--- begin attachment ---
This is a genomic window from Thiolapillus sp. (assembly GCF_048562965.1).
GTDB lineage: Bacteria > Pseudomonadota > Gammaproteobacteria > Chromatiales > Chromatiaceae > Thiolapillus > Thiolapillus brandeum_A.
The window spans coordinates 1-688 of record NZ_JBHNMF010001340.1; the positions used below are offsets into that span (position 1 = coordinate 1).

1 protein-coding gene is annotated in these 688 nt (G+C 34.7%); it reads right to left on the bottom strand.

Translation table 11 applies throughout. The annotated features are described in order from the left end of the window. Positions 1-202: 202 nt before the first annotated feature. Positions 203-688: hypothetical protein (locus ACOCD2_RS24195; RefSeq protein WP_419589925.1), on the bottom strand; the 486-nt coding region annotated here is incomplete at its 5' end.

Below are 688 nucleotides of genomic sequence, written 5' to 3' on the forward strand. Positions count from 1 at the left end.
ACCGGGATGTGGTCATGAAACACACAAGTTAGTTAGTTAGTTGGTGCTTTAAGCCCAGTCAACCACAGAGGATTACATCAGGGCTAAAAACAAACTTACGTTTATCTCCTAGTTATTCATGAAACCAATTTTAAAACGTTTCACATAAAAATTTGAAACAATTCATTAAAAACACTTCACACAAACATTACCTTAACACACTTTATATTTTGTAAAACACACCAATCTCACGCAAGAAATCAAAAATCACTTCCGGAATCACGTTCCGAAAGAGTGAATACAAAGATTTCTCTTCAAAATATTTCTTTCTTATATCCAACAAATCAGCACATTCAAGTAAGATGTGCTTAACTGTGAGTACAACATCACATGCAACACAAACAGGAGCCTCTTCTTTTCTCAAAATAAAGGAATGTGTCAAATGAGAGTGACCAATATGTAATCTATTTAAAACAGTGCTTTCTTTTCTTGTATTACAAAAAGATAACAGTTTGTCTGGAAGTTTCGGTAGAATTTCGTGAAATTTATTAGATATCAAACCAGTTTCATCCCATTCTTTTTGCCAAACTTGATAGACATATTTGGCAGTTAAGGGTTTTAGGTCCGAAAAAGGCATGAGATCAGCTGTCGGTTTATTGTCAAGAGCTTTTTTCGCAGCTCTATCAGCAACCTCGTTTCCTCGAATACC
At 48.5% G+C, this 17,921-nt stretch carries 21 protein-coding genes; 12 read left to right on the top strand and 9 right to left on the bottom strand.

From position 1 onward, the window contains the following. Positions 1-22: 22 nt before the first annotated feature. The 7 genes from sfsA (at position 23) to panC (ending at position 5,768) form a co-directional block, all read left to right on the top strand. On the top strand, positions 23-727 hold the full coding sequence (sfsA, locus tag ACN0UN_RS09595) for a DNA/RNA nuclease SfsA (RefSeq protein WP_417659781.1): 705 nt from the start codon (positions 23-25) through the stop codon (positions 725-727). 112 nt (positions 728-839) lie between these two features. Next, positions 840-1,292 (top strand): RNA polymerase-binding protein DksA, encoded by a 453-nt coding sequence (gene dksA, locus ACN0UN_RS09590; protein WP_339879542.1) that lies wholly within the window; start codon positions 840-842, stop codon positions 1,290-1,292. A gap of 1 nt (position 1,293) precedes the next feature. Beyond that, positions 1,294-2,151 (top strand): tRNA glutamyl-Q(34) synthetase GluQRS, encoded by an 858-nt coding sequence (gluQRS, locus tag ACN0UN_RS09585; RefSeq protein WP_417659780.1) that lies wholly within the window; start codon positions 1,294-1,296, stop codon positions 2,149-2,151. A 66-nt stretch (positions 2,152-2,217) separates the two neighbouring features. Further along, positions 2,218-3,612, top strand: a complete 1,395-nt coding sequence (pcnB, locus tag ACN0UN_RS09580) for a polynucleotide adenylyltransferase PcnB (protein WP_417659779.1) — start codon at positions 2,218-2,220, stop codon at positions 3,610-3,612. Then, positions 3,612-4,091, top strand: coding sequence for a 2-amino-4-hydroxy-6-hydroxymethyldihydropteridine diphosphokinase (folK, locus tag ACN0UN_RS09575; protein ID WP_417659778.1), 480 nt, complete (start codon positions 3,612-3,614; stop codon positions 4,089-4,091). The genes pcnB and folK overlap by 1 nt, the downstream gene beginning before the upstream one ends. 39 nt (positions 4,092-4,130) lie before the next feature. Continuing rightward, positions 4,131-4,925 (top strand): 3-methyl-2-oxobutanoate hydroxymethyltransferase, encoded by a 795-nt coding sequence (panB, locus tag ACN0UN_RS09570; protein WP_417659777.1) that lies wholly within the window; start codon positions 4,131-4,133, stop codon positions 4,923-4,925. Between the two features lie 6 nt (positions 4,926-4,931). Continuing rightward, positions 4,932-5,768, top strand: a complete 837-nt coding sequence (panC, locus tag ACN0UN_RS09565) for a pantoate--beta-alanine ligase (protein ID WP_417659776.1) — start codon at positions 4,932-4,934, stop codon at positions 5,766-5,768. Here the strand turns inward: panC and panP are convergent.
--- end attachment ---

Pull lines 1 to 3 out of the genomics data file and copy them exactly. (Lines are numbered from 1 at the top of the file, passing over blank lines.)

This is a genomic window from Thiolapillus sp. (assembly GCF_048562965.1).
GTDB lineage: Bacteria > Pseudomonadota > Gammaproteobacteria > Chromatiales > Chromatiaceae > Thiolapillus > Thiolapillus brandeum_A.
The window spans coordinates 1-688 of record NZ_JBHNMF010001340.1; the positions used below are offsets into that span (position 1 = coordinate 1).